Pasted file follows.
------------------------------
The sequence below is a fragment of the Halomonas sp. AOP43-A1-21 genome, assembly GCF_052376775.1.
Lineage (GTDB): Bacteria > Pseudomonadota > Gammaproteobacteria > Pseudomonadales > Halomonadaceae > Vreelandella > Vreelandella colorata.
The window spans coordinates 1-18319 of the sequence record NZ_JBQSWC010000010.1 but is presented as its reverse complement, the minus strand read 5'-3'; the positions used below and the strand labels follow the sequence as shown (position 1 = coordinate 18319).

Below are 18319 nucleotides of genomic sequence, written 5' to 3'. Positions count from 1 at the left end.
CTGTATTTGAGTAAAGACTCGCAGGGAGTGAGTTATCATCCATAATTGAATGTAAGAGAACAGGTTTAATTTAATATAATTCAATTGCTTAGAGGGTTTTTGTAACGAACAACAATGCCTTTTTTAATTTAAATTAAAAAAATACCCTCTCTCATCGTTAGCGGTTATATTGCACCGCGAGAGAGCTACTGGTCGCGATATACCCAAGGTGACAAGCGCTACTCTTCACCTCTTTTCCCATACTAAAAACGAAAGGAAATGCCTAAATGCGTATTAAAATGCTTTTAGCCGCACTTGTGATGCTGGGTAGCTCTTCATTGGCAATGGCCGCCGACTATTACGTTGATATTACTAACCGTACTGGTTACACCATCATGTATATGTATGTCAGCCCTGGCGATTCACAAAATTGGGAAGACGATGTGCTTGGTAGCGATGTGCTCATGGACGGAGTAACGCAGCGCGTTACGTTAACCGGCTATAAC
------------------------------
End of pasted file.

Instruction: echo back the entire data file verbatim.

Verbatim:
The sequence below is a fragment of the Halomonas sp. AOP43-A1-21 genome, assembly GCF_052376775.1.
Lineage (GTDB): Bacteria > Pseudomonadota > Gammaproteobacteria > Pseudomonadales > Halomonadaceae > Vreelandella > Vreelandella colorata.
The window spans coordinates 1-18319 of the sequence record NZ_JBQSWC010000010.1 but is presented as its reverse complement, the minus strand read 5'-3'; the positions used below and the strand labels follow the sequence as shown (position 1 = coordinate 18319).

Below are 18319 nucleotides of genomic sequence, written 5' to 3'. Positions count from 1 at the left end.
CTGTATTTGAGTAAAGACTCGCAGGGAGTGAGTTATCATCCATAATTGAATGTAAGAGAACAGGTTTAATTTAATATAATTCAATTGCTTAGAGGGTTTTTGTAACGAACAACAATGCCTTTTTTAATTTAAATTAAAAAAATACCCTCTCTCATCGTTAGCGGTTATATTGCACCGCGAGAGAGCTACTGGTCGCGATATACCCAAGGTGACAAGCGCTACTCTTCACCTCTTTTCCCATACTAAAAACGAAAGGAAATGCCTAAATGCGTATTAAAATGCTTTTAGCCGCACTTGTGATGCTGGGTAGCTCTTCATTGGCAATGGCCGCCGACTATTACGTTGATATTACTAACCGTACTGGTTACACCATCATGTATATGTATGTCAGCCCTGGCGATTCACAAAATTGGGAAGACGATGTGCTTGGTAGCGATGTGCTCATGGACGGAGTAACGCAGCGCGTTACGTTAACCGGCTATAAC